New Normal? In Autism, it’s something different.

My hair is back to normal. As you can tell.

Which begs the question: that’s normal? I guess so. These days, my hair is normally longer than it is short.

If I were to walk around town, it’s pretty normal. At work, it’s not necessarily abnormal. At church, yeah, it ain’t normal. Even in the autism community, y’know, it might be abnormal by comparison — I grew this awesome redness and haven’t given myself a ‘normal highlight color’ like most of us else in the neurodivergent community.

What is normal?

I had an abnormal week. I worked only two days, non-consecutive. I spent Monday mostly outdoors. The other days I spent being a stay-at-home-dad, working every trick in the book to get my daughters to nap at the same time, for hours on end — which they did. Yay me. Go Dad.

Was that normal?

I tend to talk more than others do when others don’t and talk less when others expect me to. I’ll answer some emails in as few words as possible, while waxing labyrinthine and poetic in others. I’ll begin meetings with wild stories and pack a rabbit warren of tangents into what becomes my trail. At times I feel like I’m the only one who gets it. It’s not a matter of smart/dumb — it’s just different, and I feel my lens to be clearer.

Is that normal?

I’m finding more and more people who share the same ‘abnormalities’ I do. The obsessive lateral interests. The hyperfixations. The same categorical social miscues. The similar toolboxes of coping with people and environments and life. The penchant for prolixity. The aversions to contact: eyes, handshakes, proximity.

Aren’t those normal?

Autism is my normal.

It’s normal for me to overexplain, to conjure obtuse analogies, to confuse literalities, to cringe at a lack of specificities, to walk in unpredictable gaits as my mind cycles through ideas, to rehearse conversational possibilities before they happen, to analyze details that you’re uncomfortable with me knowing but you’re just not mindful enough to obscure, so of course I’m going to ask about that reminder to give Richard a heartworm pill and comment on how unexpected it is to either have a dog by the name Richard or a person named Richard who requires a heartworm pill.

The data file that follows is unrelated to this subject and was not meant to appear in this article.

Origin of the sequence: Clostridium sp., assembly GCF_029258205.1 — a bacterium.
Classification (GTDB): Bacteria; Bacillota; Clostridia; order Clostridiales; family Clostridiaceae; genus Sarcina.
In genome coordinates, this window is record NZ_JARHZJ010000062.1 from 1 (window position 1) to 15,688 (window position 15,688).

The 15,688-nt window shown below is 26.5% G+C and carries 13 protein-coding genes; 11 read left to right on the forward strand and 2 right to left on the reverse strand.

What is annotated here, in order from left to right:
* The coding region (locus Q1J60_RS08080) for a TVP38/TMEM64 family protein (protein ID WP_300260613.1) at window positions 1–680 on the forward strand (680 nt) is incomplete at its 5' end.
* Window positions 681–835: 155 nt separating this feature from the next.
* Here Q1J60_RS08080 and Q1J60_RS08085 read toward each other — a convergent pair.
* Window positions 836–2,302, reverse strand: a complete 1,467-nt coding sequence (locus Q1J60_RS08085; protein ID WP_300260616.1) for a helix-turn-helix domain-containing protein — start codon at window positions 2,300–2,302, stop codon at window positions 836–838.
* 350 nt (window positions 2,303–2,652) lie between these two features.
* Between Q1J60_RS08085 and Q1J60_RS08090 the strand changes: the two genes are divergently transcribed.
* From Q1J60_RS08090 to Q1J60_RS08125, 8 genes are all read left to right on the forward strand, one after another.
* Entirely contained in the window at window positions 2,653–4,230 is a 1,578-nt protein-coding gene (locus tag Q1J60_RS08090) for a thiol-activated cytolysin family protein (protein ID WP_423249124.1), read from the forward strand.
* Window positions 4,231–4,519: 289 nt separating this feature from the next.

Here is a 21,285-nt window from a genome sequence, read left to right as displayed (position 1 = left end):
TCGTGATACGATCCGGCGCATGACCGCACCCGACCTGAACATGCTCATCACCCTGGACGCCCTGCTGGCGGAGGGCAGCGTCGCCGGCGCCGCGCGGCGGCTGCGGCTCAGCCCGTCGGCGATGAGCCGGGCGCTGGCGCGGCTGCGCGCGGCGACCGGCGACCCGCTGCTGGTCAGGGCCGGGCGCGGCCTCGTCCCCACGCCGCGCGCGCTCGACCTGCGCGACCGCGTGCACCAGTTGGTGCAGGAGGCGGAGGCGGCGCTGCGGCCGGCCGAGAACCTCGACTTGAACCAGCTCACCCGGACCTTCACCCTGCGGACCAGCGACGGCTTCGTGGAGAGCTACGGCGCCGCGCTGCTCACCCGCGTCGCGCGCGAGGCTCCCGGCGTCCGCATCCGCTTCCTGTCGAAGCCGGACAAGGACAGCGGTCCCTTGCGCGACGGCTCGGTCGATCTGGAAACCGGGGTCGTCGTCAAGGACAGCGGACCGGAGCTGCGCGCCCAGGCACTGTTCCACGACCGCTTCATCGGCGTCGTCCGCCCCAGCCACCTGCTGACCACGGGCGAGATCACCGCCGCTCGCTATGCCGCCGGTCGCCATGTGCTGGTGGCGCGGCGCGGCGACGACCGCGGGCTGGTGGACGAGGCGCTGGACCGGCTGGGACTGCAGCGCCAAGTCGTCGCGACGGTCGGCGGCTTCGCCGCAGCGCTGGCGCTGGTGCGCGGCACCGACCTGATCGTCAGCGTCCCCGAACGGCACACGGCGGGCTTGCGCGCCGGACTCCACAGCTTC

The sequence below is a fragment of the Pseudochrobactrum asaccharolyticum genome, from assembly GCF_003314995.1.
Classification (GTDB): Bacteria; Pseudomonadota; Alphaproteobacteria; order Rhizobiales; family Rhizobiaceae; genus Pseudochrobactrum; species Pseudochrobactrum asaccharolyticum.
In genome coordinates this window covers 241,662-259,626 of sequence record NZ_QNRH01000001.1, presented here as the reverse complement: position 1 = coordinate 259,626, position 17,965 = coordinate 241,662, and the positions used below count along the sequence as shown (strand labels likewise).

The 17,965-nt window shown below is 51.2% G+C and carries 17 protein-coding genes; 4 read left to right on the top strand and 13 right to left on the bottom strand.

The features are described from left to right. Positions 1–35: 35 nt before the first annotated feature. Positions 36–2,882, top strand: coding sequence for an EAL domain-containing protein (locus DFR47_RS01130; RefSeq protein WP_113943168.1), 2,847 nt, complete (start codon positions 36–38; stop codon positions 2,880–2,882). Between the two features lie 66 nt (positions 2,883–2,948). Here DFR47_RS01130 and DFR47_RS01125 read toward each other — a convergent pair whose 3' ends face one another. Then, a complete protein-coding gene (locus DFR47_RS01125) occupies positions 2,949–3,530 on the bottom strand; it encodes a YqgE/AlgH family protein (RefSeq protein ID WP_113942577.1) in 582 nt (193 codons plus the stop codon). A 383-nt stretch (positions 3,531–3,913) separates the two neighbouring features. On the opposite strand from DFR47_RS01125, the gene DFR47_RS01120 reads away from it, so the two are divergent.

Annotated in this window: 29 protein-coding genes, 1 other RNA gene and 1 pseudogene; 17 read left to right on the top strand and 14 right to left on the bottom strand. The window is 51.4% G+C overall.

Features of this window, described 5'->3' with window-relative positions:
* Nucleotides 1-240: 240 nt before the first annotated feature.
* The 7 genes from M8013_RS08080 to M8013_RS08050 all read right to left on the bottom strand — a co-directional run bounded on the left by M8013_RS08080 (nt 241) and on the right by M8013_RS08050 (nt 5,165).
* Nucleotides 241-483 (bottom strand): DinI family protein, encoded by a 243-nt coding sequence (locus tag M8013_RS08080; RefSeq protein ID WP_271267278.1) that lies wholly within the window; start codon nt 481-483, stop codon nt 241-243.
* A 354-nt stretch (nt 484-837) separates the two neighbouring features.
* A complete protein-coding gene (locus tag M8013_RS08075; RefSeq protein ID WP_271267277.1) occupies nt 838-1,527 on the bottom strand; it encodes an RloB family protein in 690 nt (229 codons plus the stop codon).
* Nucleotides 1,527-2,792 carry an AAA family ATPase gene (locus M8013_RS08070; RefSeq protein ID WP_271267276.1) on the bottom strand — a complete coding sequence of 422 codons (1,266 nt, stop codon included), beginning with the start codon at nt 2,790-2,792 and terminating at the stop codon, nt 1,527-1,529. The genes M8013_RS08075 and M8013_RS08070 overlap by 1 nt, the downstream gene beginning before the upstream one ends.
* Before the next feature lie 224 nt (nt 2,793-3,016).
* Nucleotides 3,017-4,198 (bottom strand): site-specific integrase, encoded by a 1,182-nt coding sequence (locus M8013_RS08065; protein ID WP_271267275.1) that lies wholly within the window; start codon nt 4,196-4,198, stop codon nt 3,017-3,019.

It’s normal for me to forget things in front of my face, to ignore things beyond the periphery of my routine, to seize up and shudder at a full sink, to spend hours emptying my dishwasher, to want to help so bad that I become an annoyance, to earnestly come back with details about episodes and events that impact you, to reach the apex of achievement and wallow in pity within a day, to cry at random and have nothing to explain the rare and strange event.

This is normal.

To learn more about autism from an autistic person’s perspective, follow & subscribe to The Life Autistic here and on YouTube — or follow the more whimsical, spontaneous, and amusing content on Instagram.

As for what really sparks joy, join the many others who’ve followed my exploits on my channel. But watch out: I don’t have “casual fans.” If you dig it, YOU DIG IT. This episode is a GREAT affirmation of the autistic experience. Hope you enjoy.

Dancing with Autistic People

Don’t do “the dance” with us.

You know what I’m talking about.

Starting with a “Hi Hunter.” Or “Good morning.” Or “Hey.” And then waiting.

Then I might finally respond in kind. With a ‘hi’ back. Or ‘Good morning.’ Or ‘Yes?’

And then they keep digging, stepping, prying, trying for a Viennese waltz with an uncommitted partner: “How are you?”

By this point, my autistic alarms are blaring.

I’ve seen this, felt this awkward crawl time and time again. And that’s the issue.

This kind of engagement — the sort where, at the end, it’s rarely about the dance. By the time I’ve gone through committed assent and otherwise strung along into the goodness of the morning, how I’m doing, how my weekend was, and whatever other detail I can remember about the requestor, what they do on weekends, if they have kids—